The Dropbox app is a great app to view files in Dropbox. You can't really edit text or do any complex management, but that's what apps like Goodreader are for. In any case, if you use Dropbox, this apps is handy.
Resilio Sync (formerly BitTorrent Sync) is very much like Dropbox. However, instead of storing files to a server you know nothing about, Resilio Sync allows you to use sync with sources you know and without any storage limits. I would prefer Resilio Sync over Dropbox but it hasn't catched on like Dropbox has.
Genious Scan is a QR-code reader. It's extremely fast and I have found it reliable. This is my goto app when I need to read QR codes. The downside is that it costs money. Not much but it might be a problem for some.
Tools of the Trade
- Microsoft Outlook
- Prompt, SSH Client, see notes below!
- iTunes Connect
- Test Flight
- Calcbot Calculator
Working in an office environment and as a developer means that I get to use lots of exiting tools like email and remote conference apps. Luckily there are some pretty good ones. Slack, Outlook and GoToMeeting forms the core of the business apps.
Slack has become popular in many hipster-ish companies but outside the corporate world the service is fairly unknown. Slack is essentially a chat, comparable to IRC but with out the technical hurdles. It's focus is on group chatting. With Slack you can reduce some of the email count and for example reserve email to external communications only. Microsoft is still the giant in office applications. The iOS client for Outlook, happily, is well made. So if you need to use corporate Office products or you use Office 365, Outlook is a good app to have. GoToMeeting is an expensive remote conferencing service used mostly by companies. It's like Skype but a notch better.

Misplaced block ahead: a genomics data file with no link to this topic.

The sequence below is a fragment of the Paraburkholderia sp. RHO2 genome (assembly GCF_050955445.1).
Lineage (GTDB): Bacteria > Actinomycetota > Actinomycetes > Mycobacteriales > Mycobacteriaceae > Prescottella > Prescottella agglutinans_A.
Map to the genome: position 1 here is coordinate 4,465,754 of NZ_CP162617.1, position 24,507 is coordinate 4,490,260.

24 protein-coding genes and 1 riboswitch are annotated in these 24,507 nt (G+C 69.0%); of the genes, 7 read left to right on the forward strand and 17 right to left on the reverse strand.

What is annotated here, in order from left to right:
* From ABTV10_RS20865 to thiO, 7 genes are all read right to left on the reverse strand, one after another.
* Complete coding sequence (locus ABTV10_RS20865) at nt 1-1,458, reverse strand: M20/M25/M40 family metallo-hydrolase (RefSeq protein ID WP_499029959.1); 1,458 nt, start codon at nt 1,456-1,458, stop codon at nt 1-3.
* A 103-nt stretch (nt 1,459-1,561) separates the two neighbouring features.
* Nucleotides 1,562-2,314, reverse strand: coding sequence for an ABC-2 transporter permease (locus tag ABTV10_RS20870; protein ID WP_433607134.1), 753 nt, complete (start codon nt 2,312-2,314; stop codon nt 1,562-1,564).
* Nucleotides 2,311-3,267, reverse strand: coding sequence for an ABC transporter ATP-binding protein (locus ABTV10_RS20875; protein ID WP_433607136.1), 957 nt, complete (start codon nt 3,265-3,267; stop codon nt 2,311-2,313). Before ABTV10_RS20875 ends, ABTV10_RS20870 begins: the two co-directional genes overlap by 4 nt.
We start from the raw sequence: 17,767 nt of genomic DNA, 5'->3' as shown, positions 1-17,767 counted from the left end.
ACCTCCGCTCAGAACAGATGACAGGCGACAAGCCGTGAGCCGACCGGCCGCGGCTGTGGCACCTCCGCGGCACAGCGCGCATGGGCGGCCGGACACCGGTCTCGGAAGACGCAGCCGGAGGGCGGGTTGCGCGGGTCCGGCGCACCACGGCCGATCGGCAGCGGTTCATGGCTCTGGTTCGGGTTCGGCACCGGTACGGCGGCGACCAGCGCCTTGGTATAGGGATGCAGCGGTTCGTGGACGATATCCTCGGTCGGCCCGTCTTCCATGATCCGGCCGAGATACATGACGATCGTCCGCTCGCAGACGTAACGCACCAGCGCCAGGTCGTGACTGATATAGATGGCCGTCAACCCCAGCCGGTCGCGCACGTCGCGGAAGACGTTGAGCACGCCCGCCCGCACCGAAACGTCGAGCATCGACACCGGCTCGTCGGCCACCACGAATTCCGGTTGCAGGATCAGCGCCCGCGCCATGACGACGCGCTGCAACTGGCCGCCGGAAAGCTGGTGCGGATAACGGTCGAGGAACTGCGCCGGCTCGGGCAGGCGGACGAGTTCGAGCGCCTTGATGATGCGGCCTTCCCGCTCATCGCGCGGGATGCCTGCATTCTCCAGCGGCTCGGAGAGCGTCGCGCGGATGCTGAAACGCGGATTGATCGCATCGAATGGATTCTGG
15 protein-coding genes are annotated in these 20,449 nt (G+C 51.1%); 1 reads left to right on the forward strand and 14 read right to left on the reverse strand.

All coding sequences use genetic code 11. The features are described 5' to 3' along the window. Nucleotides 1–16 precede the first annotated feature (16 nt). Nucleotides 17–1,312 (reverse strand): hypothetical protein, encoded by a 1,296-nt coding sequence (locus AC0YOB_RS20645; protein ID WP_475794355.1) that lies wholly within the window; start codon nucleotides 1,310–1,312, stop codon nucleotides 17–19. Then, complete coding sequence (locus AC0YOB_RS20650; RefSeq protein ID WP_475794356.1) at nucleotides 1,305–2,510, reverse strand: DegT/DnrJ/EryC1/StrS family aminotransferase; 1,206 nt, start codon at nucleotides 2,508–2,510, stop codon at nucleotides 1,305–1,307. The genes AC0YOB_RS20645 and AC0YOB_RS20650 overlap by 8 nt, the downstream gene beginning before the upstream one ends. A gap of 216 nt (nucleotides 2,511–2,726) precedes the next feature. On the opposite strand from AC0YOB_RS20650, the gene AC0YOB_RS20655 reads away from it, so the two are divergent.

Prompt is a nice SSH-client for iOS. It's strength is that it supports external bluetooth keyboards well, something that not all SSH clients did well when I chose Prompt. It can also store private keys and use them in login. It's made by Panic, a well known Mac and iOS app company. They make great apps, but their practices tend to leave a sour taste in my mouth. Their apps are expensive and they have a habit of creating new paid versions. Letting the old ones to rot. So while I can say Prompt is a good app, I can also say it's expensive and the fun won't last for ever.
1Password is a well-known password management program. It's well known and reliable. Instead of storing the password vault into cloud, iPassword user can store passwords just locally or share the passwords with other 1Password app via Dropbox or iCloud. 1Password's downside is that it's a payed app, at least the pro features are. You can start free (and keep it free) but if you feel you need some additional features they will cost few euros/dollars. It can be also installed to Mac or Windows, but those are payed separately. For me it's well worth it. It has a nice UI, I can use the same passwords on desktop and mobile. The app can also be used to store software licenses.